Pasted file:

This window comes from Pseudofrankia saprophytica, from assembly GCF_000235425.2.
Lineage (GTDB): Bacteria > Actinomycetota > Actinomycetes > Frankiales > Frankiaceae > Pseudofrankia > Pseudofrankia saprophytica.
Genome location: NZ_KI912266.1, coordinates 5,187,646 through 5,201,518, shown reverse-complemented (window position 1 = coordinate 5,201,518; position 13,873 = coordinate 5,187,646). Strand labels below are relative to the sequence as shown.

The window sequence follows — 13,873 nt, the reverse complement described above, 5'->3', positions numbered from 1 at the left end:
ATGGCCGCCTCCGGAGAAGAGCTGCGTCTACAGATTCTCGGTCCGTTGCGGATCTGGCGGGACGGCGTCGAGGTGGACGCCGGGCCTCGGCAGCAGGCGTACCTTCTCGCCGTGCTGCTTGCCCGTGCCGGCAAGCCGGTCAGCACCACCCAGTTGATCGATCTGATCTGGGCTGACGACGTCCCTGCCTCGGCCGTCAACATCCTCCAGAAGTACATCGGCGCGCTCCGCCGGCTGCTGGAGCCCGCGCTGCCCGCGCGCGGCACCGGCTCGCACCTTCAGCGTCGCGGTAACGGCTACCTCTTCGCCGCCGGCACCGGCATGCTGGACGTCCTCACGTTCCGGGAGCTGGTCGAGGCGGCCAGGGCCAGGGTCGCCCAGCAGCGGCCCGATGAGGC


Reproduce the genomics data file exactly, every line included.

This window comes from Pseudofrankia saprophytica, from assembly GCF_000235425.2.
Lineage (GTDB): Bacteria > Actinomycetota > Actinomycetes > Frankiales > Frankiaceae > Pseudofrankia > Pseudofrankia saprophytica.
Genome location: NZ_KI912266.1, coordinates 5,187,646 through 5,201,518, shown reverse-complemented (window position 1 = coordinate 5,201,518; position 13,873 = coordinate 5,187,646). Strand labels below are relative to the sequence as shown.

The window sequence follows — 13,873 nt, the reverse complement described above, 5'->3', positions numbered from 1 at the left end:
ATGGCCGCCTCCGGAGAAGAGCTGCGTCTACAGATTCTCGGTCCGTTGCGGATCTGGCGGGACGGCGTCGAGGTGGACGCCGGGCCTCGGCAGCAGGCGTACCTTCTCGCCGTGCTGCTTGCCCGTGCCGGCAAGCCGGTCAGCACCACCCAGTTGATCGATCTGATCTGGGCTGACGACGTCCCTGCCTCGGCCGTCAACATCCTCCAGAAGTACATCGGCGCGCTCCGCCGGCTGCTGGAGCCCGCGCTGCCCGCGCGCGGCACCGGCTCGCACCTTCAGCGTCGCGGTAACGGCTACCTCTTCGCCGCCGGCACCGGCATGCTGGACGTCCTCACGTTCCGGGAGCTGGTCGAGGCGGCCAGGGCCAGGGTCGCCCAGCAGCGGCCCGATGAGGC